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TUPPERWARE FACTORY, MEXICO, 1967

Tupperware Factory

Last Saturday I had the distinguished and royal honor of meeting the King and Queen of all Tupperware collectors, Bob and Marilyn Wilson at the Cooper Museum in Upland, California where their enormous collection is now on display. There are also many pieces for sale! That is what inspired this week’s SLIDE OF THE WEEK: TUPPERWARE FACTORY, MEXICO, 1967. (I’m still waiting to find a vintage slide of a Tupperware Party!) Anyway, I stumbled drunk with pleasure through the historic Tupperware display as the compulsive obsessive collectors gave me a gleeful piece-by-piece guided tour. I had no idea that in the 50s they made Tupperware cigarette cases and poker chips. Of course my spirit soared. There were so many pieces that I recognized from my childhood.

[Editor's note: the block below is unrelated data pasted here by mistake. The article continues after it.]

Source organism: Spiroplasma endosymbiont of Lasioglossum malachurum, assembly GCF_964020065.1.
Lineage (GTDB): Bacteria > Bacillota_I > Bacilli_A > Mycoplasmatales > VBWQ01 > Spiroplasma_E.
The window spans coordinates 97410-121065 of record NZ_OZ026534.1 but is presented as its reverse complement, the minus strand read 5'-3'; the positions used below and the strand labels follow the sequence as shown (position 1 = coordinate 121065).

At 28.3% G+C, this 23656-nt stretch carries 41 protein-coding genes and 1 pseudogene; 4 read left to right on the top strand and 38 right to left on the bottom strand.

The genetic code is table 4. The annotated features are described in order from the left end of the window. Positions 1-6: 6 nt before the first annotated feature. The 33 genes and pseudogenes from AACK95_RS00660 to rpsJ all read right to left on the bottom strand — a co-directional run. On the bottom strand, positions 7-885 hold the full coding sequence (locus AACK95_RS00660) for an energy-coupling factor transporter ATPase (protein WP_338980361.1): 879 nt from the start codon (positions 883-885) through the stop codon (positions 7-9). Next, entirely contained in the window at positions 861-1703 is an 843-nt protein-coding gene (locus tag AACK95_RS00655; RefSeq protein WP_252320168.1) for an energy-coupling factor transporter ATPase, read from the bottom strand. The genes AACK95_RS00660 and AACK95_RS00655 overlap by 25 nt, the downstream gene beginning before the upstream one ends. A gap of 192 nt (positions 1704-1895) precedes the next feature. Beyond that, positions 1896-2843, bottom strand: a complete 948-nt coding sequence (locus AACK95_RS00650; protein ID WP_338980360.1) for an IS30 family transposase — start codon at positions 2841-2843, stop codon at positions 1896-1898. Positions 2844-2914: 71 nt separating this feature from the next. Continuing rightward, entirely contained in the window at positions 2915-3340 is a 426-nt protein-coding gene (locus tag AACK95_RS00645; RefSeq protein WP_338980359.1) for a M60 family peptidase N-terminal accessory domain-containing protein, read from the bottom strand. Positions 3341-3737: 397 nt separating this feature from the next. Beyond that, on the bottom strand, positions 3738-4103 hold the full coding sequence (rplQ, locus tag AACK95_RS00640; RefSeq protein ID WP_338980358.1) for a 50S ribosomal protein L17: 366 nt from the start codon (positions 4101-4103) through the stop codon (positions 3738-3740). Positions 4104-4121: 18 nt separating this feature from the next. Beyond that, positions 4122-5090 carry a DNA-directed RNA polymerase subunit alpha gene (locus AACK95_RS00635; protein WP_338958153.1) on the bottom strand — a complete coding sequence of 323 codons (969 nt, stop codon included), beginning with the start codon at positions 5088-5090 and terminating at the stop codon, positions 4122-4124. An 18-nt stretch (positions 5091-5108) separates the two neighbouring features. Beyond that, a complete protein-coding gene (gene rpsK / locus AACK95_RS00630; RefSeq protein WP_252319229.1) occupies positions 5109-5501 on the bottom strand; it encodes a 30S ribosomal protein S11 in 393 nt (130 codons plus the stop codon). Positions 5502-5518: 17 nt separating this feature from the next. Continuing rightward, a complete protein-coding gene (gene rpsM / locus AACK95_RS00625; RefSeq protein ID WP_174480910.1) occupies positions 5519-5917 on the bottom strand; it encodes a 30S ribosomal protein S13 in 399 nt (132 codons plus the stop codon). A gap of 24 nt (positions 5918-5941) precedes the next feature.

Is there an American life that Tupperware hasn’t touched? Is there a Tupperware-less kitchen anywhere in this country? The name alone has such a GREAT ring to it. Say it out loud – TUPPERWARE -. It just flows off the tongue. And it goes so well with the word party

Earl Tupper was born in New Hampshire in 1907. He came up with the idea for air tight plastic food storage containers while working at Dupont. In 1938 he founded the Tupperware Plastics Company in Orlando, Florida and in 1946 introduced his line of Tupper Plastics at hardware and department stores. Sales were dismal at best. He struggled along until 1951 when a take-charge woman named Brownie Wise came along, saved his plastic products from extinction and built him an empire. She came up with the brilliant idea to eliminate the retailers and sell direct to the housewives in living rooms while having a party. Yes, the Tupperware Party is an Americana cultural event of the highest order. There is no question about that!

In 1958, Mr. Tupper sold his company for sixteen million dollars and retired for life

He died in 1987 but Tupperware will live forever.

Here’s to Tupperware and You